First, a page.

(Sep. 15, 1927-June 30, 1997). Born in marion county, the self-described “rinky-dink kid from the Southside,” Paul F. Cantwell grew up in Beech Grove and attended elementary school at Holy Name Catholic School. First entering politics at the precinct level around the age of 15, his nickname of “Mr. Democrat” was more than earned.

Cantwell graduated from Cathedral High school in 1945. He then enlisted in the U.S. Navy where he served on a tanker in the China Sea. After his discharge, Cantwell returned to Indianapolis to study at Butler University, while also working in the oil and construction industries.

In 1965, Cantwell worked as an administrative assistant for Indiana Congressman Andrew Jacobs Sr. in Washington, D.C. He returned to Indianapolis in 1966 and won his first election for Marion County Commissioner. In April 1968, he stood next to Robert F. Kennedy when he gave his speech on the assassination of Martin Luther King Jr. (see Robert F. Kennedy Speech).

In 1970, Unigov all but ensured Republican control of Indianapolis. In the election of November 1971, Cantwell won one of only 8 seats held by Democrats in the new City-County Council, while Republicans won 21. Representing the 23rd District in the area of the near southeast side Garfield Park Neighborhood, Cantwell would be Democratic minority leader for the next eight years and a nemesis of Indianapolis Republicans.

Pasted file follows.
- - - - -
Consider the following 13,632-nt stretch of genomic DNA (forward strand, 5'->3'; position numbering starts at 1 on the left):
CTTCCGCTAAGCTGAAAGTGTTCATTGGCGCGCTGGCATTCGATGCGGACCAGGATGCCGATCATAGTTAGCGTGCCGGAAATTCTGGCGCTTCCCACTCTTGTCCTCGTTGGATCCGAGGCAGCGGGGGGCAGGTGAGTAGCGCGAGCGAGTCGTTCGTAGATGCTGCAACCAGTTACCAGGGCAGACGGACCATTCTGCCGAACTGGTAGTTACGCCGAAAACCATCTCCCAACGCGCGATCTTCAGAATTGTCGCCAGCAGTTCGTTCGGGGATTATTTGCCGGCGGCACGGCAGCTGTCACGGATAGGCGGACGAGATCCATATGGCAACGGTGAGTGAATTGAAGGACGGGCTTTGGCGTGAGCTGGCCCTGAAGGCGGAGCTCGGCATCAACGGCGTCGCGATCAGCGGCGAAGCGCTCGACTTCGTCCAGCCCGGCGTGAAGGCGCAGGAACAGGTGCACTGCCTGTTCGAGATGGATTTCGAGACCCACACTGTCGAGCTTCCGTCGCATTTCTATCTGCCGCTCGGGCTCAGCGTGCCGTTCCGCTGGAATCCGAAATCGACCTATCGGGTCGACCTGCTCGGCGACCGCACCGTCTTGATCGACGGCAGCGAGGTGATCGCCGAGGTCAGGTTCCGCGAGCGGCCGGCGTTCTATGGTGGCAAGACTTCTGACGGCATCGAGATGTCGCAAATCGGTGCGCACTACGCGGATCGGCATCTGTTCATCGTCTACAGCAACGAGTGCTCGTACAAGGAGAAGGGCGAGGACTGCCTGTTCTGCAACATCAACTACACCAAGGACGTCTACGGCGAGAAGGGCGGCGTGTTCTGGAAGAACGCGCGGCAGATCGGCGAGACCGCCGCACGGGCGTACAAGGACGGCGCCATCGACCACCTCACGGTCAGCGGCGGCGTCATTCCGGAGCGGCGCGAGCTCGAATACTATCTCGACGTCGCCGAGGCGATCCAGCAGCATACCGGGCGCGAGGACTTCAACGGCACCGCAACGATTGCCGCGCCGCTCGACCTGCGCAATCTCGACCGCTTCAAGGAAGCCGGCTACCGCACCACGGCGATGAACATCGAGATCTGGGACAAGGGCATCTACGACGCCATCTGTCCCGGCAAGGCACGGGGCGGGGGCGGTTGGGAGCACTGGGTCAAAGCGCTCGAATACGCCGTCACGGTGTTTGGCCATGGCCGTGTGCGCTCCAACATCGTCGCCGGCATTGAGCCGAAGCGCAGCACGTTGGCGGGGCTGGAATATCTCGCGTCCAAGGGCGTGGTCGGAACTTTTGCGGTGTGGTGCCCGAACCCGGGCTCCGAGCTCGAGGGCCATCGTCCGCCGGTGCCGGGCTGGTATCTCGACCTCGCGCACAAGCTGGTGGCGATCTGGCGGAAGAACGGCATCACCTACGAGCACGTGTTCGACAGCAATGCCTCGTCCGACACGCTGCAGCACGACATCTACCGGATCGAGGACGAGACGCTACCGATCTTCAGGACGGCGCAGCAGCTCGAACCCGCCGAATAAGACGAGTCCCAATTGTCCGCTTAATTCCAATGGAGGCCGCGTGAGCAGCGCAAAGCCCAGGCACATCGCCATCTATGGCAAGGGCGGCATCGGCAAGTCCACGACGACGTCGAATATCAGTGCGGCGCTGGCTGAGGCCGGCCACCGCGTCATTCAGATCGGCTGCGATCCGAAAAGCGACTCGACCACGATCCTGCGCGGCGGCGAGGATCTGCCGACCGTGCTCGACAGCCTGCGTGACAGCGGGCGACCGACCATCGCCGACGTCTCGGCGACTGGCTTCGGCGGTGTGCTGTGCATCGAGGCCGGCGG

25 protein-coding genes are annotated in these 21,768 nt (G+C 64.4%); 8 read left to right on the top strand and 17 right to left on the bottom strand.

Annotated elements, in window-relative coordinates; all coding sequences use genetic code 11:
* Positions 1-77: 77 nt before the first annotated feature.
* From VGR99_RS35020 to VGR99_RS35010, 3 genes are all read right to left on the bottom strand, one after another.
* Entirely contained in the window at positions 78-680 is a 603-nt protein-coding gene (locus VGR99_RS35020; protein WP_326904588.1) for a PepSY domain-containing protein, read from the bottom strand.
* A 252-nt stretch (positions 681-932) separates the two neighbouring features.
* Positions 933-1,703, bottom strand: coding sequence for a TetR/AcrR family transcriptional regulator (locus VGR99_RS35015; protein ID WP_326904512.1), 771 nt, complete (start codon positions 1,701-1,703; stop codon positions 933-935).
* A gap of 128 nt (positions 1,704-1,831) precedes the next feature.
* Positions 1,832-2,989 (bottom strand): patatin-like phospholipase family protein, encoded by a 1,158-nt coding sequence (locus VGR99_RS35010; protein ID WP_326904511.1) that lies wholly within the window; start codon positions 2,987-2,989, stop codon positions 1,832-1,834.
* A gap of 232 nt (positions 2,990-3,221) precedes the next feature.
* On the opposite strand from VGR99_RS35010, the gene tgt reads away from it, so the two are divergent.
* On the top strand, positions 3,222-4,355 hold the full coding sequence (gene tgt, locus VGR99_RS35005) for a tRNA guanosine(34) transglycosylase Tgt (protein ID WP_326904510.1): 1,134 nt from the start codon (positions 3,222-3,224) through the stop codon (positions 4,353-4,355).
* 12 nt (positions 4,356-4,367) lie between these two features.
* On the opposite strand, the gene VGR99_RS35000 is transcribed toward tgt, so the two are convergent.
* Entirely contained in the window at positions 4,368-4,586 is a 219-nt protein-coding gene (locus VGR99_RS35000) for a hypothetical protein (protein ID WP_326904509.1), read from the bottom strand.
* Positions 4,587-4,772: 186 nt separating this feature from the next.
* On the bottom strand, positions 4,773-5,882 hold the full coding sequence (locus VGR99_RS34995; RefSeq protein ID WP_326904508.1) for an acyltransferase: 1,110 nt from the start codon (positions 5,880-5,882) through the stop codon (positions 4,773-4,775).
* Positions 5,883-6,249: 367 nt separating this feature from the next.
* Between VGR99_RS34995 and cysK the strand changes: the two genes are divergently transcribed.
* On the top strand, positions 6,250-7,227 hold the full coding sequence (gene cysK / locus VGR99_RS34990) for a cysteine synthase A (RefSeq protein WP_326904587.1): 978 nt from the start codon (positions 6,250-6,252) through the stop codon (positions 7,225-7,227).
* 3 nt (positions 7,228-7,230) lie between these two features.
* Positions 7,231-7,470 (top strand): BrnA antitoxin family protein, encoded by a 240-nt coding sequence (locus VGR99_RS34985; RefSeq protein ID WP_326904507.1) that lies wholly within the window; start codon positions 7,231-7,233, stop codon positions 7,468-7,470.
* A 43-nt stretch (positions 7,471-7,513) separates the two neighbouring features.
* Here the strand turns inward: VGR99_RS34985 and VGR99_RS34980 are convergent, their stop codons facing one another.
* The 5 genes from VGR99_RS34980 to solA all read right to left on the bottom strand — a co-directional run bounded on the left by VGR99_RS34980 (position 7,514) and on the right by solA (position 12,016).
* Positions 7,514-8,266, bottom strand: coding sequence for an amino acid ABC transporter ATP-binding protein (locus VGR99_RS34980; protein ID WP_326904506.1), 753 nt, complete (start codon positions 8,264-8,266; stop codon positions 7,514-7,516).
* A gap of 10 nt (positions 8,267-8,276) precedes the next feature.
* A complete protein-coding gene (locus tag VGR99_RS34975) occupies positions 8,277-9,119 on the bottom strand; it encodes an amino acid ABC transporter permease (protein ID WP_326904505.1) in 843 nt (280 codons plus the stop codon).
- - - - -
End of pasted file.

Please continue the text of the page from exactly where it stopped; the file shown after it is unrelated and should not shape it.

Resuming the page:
Cantwell was often the loudest, and sometimes only, voice demanding accountability from the Republicans and their budget plans. He believed he could best improve local government by criticizing it. Fellow politicians recalled his love of being involved and causing controversy in the Republican-controlled city. he used his position to ensure the Republicans did not go unchallenged in multiple city bond issues for the development of downtown Indianapolis.

While on the City-County Council, Cantwell was active in establishing the Indiana Housing Authority to oversee public housing. He supported the extension of the Indianapolis Public Library service to create a countywide library system and to raise money for the disabled children of Marion County.

After eight years, Cantwell resigned in 1979 to run for Indianapolis mayor. At this time, the Democratic Party in Indianapolis was disorganized and did not provide an advertising budget for his campaign. Going door to door, volunteers spearheaded Cantwell’s grass-root, self-supported campaign. Cantwell eventually lost his bid for mayor of Indianapolis to longtime Indianapolis mayor William Hudnut Iii

When he was not a candidate himself, Cantwell used his political clout to guide other candidates. He ultimately hoped to become a catalyst to spark more people to become involved in local politics. His daughter, longtime U.S. Senator Maria Cantwell from Washington state–and an Indianapolis native–credits her father’s legacy in her current success in the Democratic Party. 

Cantwell’s last elected office was to the Indiana House of Representatives from 1992-1994, however, he continued to speak out for the residents of Center Township and to work for the Democratic Party up until his death after an illness.

Revised March 2021

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